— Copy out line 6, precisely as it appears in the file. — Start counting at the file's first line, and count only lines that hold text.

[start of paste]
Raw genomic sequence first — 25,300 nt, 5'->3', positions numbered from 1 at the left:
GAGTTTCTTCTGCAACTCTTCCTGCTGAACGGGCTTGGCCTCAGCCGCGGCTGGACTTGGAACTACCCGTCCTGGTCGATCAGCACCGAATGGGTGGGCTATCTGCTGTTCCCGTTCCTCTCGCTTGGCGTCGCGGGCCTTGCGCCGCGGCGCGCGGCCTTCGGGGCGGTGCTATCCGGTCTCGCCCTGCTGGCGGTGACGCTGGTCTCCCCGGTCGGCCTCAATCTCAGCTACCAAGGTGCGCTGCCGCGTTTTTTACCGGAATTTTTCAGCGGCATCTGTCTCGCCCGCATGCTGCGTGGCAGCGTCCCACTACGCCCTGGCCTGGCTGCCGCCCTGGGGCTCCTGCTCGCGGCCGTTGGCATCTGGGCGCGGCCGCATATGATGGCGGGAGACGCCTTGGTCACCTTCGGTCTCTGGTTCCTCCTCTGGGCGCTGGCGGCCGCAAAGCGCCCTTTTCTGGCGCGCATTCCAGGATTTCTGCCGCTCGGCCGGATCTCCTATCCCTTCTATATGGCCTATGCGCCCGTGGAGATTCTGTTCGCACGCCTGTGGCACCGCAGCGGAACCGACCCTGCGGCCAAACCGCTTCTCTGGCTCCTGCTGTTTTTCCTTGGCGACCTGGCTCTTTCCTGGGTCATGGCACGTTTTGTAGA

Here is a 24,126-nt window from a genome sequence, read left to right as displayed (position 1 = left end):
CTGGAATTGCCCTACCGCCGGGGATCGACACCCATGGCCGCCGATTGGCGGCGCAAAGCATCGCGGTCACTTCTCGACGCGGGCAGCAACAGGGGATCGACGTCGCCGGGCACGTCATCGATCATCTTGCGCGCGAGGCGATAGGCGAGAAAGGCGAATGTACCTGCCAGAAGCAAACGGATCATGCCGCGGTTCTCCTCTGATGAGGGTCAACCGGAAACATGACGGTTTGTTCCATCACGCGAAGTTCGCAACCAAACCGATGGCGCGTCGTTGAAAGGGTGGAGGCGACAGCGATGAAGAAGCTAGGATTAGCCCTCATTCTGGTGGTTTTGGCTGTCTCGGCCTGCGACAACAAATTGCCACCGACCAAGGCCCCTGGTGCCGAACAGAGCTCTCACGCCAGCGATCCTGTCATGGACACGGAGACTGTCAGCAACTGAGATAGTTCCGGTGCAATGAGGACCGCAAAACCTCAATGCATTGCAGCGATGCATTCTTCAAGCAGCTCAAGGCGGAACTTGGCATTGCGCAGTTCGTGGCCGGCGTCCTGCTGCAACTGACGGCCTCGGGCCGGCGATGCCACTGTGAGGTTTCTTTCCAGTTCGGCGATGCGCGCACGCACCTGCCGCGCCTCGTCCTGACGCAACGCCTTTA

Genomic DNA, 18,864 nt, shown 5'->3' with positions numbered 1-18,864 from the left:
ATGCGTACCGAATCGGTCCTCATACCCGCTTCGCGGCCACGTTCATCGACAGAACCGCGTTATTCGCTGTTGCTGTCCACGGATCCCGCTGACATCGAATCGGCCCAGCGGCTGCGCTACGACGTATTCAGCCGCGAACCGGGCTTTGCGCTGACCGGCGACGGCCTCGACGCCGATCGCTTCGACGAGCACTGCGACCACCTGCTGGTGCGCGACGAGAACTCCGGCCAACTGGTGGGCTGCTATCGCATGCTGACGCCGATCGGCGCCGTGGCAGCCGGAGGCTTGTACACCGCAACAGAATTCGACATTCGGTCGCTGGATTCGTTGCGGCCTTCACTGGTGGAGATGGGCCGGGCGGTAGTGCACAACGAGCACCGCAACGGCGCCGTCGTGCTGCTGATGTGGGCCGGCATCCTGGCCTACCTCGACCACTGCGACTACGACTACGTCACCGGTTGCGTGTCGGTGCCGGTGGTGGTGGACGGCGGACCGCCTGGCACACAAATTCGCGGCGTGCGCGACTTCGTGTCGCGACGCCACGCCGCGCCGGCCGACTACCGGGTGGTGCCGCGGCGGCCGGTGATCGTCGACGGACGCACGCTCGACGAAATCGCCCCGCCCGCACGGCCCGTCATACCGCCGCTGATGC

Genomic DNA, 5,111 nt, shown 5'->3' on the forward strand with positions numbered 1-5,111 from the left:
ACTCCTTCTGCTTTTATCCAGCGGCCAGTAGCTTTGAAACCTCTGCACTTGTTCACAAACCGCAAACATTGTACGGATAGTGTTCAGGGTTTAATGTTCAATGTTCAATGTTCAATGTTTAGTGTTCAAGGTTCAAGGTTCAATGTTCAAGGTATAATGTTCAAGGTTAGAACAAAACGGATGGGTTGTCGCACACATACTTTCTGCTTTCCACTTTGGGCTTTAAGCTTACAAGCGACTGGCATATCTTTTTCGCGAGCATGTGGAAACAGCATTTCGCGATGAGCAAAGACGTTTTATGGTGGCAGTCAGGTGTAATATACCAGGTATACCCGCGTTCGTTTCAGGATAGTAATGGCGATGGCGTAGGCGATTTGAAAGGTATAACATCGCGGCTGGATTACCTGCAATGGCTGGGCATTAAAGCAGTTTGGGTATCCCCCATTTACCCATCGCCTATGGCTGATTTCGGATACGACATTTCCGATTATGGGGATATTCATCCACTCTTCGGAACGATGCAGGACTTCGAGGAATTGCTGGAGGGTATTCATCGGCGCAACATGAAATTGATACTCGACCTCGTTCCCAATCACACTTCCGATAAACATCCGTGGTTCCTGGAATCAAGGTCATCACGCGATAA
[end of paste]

ATGCGTACCGAATCGGTCCTCATACCCGCTTCGCGGCCACGTTCATCGACAGAACCGCGTTATTCGCTGTTGCTGTCCACGGATCCCGCTGACATCGAATCGGCCCAGCGGCTGCGCTACGACGTATTCAGCCGCGAACCGGGCTTTGCGCTGACCGGCGACGGCCTCGACGCCGATCGCTTCGACGAGCACTGCGACCACCTGCTGGTGCGCGACGAGAACTCCGGCCAACTGGTGGGCTGCTATCGCATGCTGACGCCGATCGGCGCCGTGGCAGCCGGAGGCTTGTACACCGCAACAGAATTCGACATTCGGTCGCTGGATTCGTTGCGGCCTTCACTGGTGGAGATGGGCCGGGCGGTAGTGCACAACGAGCACCGCAACGGCGCCGTCGTGCTGCTGATGTGGGCCGGCATCCTGGCCTACCTCGACCACTGCGACTACGACTACGTCACCGGTTGCGTGTCGGTGCCGGTGGTGGTGGACGGCGGACCGCCTGGCACACAAATTCGCGGCGTGCGCGACTTCGTGTCGCGACGCCACGCCGCGCCGGCCGACTACCGGGTGGTGCCGCGGCGGCCGGTGATCGTCGACGGACGCACGCTCGACGAAATCGCCCCGCCCGCACGGCCCGTCATACCGCCGCTGATGC